Communication and customisation as accelerators
Timely and clear communication about the engagement survey with proper framing is necessary to generate impact. One e-mail, often sent centrally, calling for people to complete the survey will get less response than if the questionnaire is additionally framed and motivated by the direct manager, at a team meeting for example or through an additional messaging. It’s important to explain the context, why you are launching this survey and what you will do with the results.
“Can I share my opinion anonymously?” “What happens to my answers after the end of the previous survey?” “How will we be informed about the results?” These are just some of the questions you should answer in your accompanying communication when sending out the survey.
The results are available, now what?
The management team puts its heads together and chooses a number of targeted actions . Driven to move from result to action, they sometimes forget to give proper feedback to employees: What were the main results of the engagement survey? What did we as management learn from it? What are the results we already want to work on or the actions we have already identified?
If you want to get the most out of your employee engagement survey, go one step further and actively involve the employees themselves in working with the survey results: As a manager, enter into a dialogue about your own team’s results, ask for additional interpretation, let team members make their own suggestions or set up small working groups around certain themes.
Say what you do, and do what you say
As well as a few ‘quick fixes’ that can be implemented quickly and are easily visible to everyone, there are also issues that take more time and may be less visible. Employees are often left wondering where the survey has led, and if this is not clear to them, the desire to have their voice heard next time will diminish. Square Circle therefore stresses the importance of communication and follow-up communication. “Say what you do, and do what you say”. Link back to actions that have been taken or are in progress, and take the liberty to say where you do not plan to invest for example. Continue to involve employees wherever possible and systematically strengthen their commitment to your company.
Square Circle’s senior hr and communication experts are available to strengthen your hr, communication and leadership skills within this framework, making your next edition a success.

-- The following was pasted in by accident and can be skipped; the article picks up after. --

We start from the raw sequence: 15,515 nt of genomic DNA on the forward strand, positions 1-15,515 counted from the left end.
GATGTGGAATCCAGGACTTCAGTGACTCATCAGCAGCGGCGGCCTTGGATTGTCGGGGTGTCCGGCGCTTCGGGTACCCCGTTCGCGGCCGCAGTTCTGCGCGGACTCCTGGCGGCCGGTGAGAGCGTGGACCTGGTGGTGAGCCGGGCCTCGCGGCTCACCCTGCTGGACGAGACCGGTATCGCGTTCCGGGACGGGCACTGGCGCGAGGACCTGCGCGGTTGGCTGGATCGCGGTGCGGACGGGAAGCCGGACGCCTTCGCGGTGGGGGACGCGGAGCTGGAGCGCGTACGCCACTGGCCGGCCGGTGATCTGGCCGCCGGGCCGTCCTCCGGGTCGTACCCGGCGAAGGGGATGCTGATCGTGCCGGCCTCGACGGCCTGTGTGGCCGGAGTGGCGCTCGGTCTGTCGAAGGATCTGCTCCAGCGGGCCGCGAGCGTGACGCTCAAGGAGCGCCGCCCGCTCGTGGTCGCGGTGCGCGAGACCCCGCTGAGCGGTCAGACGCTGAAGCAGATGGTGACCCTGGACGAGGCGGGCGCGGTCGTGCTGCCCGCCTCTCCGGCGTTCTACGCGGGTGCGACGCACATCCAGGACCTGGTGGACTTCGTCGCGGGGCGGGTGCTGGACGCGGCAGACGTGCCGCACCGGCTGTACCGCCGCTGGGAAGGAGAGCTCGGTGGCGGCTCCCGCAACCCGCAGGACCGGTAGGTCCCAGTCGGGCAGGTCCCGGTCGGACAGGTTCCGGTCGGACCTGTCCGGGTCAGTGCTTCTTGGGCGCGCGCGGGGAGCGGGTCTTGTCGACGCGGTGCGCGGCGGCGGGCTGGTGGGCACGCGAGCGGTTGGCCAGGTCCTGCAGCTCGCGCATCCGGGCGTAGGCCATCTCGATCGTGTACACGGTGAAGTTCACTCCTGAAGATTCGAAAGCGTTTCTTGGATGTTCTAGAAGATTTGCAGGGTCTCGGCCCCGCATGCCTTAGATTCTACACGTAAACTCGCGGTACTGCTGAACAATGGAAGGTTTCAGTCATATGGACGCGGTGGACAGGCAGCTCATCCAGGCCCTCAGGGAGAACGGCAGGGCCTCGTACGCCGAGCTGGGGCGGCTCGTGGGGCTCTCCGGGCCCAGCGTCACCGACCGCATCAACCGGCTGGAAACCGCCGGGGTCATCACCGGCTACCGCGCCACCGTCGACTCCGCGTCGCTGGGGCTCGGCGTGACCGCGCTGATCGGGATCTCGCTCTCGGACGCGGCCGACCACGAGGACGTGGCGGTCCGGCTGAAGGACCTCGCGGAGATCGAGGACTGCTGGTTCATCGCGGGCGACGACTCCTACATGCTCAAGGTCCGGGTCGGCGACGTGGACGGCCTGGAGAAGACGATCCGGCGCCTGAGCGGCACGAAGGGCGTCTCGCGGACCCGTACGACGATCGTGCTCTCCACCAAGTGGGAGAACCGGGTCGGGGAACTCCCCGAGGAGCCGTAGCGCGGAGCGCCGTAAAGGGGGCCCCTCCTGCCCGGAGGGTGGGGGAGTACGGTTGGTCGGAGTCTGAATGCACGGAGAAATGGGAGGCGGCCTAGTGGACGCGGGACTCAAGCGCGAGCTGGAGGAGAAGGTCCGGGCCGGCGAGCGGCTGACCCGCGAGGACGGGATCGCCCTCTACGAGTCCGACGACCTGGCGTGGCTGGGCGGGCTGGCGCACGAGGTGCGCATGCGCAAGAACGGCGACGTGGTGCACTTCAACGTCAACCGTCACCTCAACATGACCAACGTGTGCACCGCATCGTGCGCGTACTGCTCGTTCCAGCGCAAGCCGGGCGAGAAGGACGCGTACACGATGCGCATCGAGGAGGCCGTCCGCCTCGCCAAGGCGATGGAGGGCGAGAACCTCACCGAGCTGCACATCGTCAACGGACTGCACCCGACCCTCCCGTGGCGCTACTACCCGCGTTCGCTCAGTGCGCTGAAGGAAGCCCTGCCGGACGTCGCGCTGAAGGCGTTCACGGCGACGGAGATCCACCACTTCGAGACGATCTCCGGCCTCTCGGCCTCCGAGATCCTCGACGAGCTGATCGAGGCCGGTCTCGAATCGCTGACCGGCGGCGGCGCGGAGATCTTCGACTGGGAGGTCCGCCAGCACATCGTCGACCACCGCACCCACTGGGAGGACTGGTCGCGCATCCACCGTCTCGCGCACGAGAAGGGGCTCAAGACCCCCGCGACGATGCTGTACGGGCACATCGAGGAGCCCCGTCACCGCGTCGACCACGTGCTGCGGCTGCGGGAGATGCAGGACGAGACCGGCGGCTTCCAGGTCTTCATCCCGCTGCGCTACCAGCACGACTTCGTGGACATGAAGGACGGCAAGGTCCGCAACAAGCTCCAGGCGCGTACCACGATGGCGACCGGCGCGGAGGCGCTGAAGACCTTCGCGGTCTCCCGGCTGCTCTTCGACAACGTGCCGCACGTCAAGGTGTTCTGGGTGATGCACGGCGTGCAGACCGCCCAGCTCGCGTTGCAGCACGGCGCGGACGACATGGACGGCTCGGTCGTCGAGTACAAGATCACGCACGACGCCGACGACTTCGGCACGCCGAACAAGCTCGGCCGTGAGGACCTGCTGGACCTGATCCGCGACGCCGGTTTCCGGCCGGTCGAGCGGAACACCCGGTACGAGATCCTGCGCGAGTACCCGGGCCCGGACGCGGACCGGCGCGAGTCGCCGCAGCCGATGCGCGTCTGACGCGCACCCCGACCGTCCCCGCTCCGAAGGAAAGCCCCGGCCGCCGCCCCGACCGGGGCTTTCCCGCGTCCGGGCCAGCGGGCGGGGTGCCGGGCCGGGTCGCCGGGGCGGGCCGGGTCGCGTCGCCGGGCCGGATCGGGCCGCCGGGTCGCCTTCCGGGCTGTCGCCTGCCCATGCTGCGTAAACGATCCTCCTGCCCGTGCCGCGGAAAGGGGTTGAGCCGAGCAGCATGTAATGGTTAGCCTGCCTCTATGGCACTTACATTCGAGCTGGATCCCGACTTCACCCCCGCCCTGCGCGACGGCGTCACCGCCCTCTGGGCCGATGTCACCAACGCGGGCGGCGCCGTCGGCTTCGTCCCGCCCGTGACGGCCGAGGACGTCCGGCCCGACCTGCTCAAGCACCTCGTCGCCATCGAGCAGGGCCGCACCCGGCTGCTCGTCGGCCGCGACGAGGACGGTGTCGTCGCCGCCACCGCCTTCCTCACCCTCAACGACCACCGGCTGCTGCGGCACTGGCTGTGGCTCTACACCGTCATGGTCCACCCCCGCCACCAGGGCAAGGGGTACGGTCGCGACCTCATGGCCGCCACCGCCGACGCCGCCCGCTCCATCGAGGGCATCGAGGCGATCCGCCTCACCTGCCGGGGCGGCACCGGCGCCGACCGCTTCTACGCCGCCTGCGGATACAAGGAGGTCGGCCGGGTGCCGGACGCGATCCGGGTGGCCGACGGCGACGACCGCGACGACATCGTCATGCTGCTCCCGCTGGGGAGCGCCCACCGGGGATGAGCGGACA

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Listening sessions that reduce distance and increase engagement
Square Circle deepens your employee engagement survey with listening sessions. Confidential group discussions with several employees holding different positions in preparation for or after the survey. They allow you to delve deeper into hot topics, discover drivers and throw up initial solutions. Our experience shows that listening sessions give more meaning to survey results. This leads to higher awareness among management, HR and leaders on the one hand, and to more commitment by staff on the other. A win-win!
Anyone who has ever organised a party knows Sabam as the Belgian association of authors, composers and publishers that collects copyrights for the music you play. But Sabam is so much more than an administrative collector. On the eve of its 100th anniversary – in January 2022 – new CEO Steven De Keyser presented its future: to be a solid, transparent and reliable partner for authors and users. Helping turn that vision into reality is a daily task for Head of HR Sofie Vlaeminck and her team. They enlisted the help of Square Circle to help support this transition. We asked Sofie to share her experiences with us.
Square Circle: We help companies strengthen their teams and individuals, how have we at Sabam contributed to that?
Sofie: “Sabam is in a big transformation, we have a new CEO who has implemented a different organisational structure with some big shifts for the employees, with a number of employees also moving from an expert role to a leadership role. So we have relied primarily on your support to coach those people in their leadership growth. For them, you also organised a New Leader Assimilation workshop to strengthen the connection between the leader and the team. In addition, you also coached the sales team to introduce a more commercially focused way of working and mapped out a customer journey of our customers.”